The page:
There are two main things to do when visiting this part of town, the castle and the ruins for sure, but there are some really nice and well signposted walking trails along the junction of the Morova and Danube rivers, this section of river also becomes the countries border, with the opposite shore being Austria. We made time to do both, but started with the castle and the museum that is situated inside the castle grounds, the upper part of the castle is closed for extensive renovations, but there was still a lot available to explore. The castle grounds are pretty big and encompass a field with donkeys, an excavation area with archologists hard at work &  leafy footpaths taking you to various medieval ruins along the way, including an amunitions store, a chapel & a workhouse. The castle itself is built high into the surrounding rock and well worth taking time to explore, the views from the top are magnificent and keep a look out for the many caves dotted into the cliff face. There are a few stalls selling souvenirs outside the main entrance, as well as a hotel and a few restaurants should you fancy a meal before heading back to the centre of Bratislava.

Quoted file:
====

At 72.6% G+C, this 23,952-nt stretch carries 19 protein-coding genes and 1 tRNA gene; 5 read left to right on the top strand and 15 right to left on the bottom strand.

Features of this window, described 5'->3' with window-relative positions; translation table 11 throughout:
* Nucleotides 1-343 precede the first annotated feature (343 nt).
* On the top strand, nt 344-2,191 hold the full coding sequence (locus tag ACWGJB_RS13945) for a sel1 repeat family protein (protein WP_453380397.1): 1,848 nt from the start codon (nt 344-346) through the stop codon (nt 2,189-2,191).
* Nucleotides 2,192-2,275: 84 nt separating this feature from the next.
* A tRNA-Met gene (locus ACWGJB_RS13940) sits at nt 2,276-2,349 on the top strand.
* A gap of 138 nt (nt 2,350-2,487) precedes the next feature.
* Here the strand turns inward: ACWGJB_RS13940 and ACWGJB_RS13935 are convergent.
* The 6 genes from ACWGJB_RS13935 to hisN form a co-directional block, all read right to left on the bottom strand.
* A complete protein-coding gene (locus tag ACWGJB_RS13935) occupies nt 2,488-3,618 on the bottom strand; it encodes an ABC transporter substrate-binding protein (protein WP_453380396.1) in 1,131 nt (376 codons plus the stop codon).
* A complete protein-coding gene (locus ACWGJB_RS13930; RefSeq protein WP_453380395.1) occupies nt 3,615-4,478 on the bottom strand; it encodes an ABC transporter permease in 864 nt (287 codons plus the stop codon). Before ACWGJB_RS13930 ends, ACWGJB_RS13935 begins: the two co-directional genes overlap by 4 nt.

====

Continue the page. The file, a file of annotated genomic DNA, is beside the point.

Eats and Drinks. Restaurants serving local beers, wine and traditional food are plentiful in the old town. We heard about a traditional place just outside the old town walls with great reviews on TripAdvisor called Bratislava Flagship Restaurant as we fancied at least one night sampling some regional dishes. The restaurant is huge, the largest in the capital, but friendly, casual, and suitable for large groups and solo/small groups, housed in a former cinema the building has a great atmosphere and is connected to a monastic brewery, so be sure to try the beer too. The menu covers all bases when it comes to Slovakian food, I had the garlic soup served in a bread bowl and then shared a dumpling platter for two with mum.  The majority of traditional Slovak dishes feature pork, it is possible to get vegetarian options but they will more than likely feature a lot of sheeps cheese, although there were some none traditional places we ate at that had great vegetarian and vegan options on the menu and the food was outstanding.